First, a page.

#BookReview - Alex by Pierre Lemaitre (translated by Frank Wynne)

 SHE'S RUNNING OUT OF TIME

Alex Prévost - kidnapped, beaten, suspended from the ceiling of an abandoned warehouse in a wooden cage - is in no position to bargain. Her abductor's only desire is to watch her die. 

HE WANTS ONLY ONE THING

Apart from a shaky police report, Commandant Camille Verhoven has nothing to go on: no suspect, no leads. If he is to find Alex, he will have to get inside her head. 

ESCAPE IS JUST THE BEGINNING

Resourceful, tough, beautiful, always two steps ahead - Alex will keep Verhoven guessing till the bitter end. And before long, saving her life will be the least of his worries.

This isn't going to be an easy review to write. Not because I don't know what to say about the book - there's plenty I could say, but I really don't want to give away any spoilers and in a book that's as packed with twists as this one that's not easy. So I won't be saying much about the plot, suffice to say it's one of the most gripping, shocking and gr…

Book Review: Echo Boy by Matt Haig




I have made no secret of my love for Matt Haig's previous book, The Humans - not only was it my favourite book last year, it's also one of my favourite books ever. So I have been eagerly looking forward to reading Echo Boy ever since Matt first announced it was to be his next book. It's not due to be published until March but thankfully I was able to acquire an advance copy through Netgalley (I could pretend that I didn't obsessively check to see if my request was approved several times over the weekend but that would be a lie!) I downloaded it to my Kindle yesterday and finished it this morning and I'm happy to say that whilst this isn't The Humans it's a wonderful and moving book in its own right.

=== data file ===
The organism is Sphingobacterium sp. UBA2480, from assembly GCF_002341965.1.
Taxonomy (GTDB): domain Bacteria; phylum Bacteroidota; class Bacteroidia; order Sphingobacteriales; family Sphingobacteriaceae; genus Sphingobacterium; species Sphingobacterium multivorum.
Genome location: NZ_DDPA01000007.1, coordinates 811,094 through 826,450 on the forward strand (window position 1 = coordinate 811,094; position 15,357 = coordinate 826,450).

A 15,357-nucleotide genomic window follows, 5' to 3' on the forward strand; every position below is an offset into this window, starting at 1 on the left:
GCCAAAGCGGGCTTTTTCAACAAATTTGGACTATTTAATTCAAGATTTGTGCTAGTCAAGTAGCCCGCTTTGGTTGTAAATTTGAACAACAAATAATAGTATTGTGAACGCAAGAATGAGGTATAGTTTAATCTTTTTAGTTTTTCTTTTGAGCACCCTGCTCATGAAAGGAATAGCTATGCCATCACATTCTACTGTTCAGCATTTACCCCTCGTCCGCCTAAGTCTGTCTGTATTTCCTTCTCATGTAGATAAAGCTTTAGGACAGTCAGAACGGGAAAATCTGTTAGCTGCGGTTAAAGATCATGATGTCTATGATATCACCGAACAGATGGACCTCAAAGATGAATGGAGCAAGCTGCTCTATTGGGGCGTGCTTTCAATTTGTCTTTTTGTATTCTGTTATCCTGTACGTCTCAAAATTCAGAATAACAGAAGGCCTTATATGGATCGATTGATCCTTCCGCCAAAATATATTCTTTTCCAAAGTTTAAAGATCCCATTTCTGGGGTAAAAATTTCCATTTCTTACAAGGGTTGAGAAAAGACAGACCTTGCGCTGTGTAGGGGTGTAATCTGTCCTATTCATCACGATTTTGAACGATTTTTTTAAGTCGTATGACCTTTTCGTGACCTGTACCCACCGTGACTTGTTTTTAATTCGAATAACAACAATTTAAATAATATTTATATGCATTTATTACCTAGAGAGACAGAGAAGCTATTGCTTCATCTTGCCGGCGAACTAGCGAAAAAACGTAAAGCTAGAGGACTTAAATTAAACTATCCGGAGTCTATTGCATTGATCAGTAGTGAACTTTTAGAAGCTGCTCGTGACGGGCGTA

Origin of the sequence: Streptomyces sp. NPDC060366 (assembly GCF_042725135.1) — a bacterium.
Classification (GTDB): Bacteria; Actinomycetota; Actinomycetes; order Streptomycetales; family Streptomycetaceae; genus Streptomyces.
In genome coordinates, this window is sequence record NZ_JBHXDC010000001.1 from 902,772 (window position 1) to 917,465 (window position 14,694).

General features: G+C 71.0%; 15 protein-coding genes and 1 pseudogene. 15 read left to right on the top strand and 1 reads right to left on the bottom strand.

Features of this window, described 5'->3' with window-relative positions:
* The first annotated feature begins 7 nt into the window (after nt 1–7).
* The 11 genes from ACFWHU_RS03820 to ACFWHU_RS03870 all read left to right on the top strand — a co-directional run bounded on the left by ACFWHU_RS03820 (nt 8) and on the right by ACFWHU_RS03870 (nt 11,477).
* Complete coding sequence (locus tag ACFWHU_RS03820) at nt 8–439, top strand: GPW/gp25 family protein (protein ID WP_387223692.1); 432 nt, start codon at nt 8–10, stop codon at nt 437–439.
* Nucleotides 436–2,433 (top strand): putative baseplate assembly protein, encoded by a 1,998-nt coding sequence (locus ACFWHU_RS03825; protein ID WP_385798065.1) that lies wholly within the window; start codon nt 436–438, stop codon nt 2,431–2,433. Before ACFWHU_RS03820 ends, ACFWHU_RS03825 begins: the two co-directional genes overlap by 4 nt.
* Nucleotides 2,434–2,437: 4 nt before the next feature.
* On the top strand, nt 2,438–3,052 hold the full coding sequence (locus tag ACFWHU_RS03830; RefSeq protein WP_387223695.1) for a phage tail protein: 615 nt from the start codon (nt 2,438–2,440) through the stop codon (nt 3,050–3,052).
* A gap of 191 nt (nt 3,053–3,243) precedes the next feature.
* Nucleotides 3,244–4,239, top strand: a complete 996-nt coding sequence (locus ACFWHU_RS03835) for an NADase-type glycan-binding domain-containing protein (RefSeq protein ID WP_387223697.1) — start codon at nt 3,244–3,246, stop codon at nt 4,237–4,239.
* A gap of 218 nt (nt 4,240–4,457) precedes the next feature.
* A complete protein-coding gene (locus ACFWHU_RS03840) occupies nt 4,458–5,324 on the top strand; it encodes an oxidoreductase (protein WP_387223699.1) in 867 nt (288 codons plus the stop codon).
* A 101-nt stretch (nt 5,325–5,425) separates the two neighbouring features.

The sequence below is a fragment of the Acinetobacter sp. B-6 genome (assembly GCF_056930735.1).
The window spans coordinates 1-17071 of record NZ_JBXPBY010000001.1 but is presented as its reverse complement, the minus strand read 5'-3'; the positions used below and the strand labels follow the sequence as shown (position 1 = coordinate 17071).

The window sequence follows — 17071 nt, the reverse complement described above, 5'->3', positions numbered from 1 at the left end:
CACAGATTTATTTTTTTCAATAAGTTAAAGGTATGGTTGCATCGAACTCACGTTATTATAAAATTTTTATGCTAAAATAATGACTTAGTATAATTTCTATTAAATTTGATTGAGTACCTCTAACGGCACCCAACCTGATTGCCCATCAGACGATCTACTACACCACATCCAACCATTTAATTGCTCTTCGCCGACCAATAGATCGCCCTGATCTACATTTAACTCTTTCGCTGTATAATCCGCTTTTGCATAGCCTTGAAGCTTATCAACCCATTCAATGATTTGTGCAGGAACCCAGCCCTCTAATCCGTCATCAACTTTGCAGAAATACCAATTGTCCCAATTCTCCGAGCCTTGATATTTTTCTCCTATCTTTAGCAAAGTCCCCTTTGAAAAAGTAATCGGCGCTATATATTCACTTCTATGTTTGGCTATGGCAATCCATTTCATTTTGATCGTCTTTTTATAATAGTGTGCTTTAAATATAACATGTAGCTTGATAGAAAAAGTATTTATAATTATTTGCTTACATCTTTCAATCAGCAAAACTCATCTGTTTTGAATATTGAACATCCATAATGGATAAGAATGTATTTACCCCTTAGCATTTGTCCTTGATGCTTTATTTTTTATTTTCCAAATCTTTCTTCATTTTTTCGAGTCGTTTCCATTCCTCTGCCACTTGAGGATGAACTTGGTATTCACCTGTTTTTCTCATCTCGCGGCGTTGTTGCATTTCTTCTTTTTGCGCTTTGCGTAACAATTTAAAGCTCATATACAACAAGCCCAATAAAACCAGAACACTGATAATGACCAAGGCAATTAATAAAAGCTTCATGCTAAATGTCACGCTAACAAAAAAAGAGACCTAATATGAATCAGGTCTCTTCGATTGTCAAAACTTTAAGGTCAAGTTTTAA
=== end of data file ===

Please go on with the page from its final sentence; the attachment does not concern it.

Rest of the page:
Echo Boy is set about two hundred years in the future, in a vastly different world to ours, climate change has meant some countries are partly or wholly underwater and some have become almost uninhabitable deserts, it's possible to cross the Atlantic in minutes, humans have colonised the moon and families are served by Echos (Enhanced Computerised Humanoid Organism), flesh and blood cyborgs hardwired to unquestionably obey orders. It follows the story of Audrey a fifteen year old girl who is forced to consider and reconsider everything she has been taught and learned to believe following the death of her parents, and Daniel an Echo who should be emotionless but instead feels a connection to Audrey and a desire to protect her from terrible danger. So it's going to be categorised as a sci-fi YA novel but genres really just tell you where to look for a title in a bookstore. What Echo Boy is actually about is love, loss, the fear of being alone, belief, pain and trust. It's about what makes some people monsters and what it is to be human. Matt Haig writes sentences that pierce my heart in one chapter and envelop me in a warm blanket of hope in another. Echo Boy is both a warning of what could happen if we allow technology to take the place of actual human interaction and a reminder of just how wonderfully flawed and complicated we can be. I loved it.

Echo Boy will be published on 27th March by Random House Children's Publishers UK.

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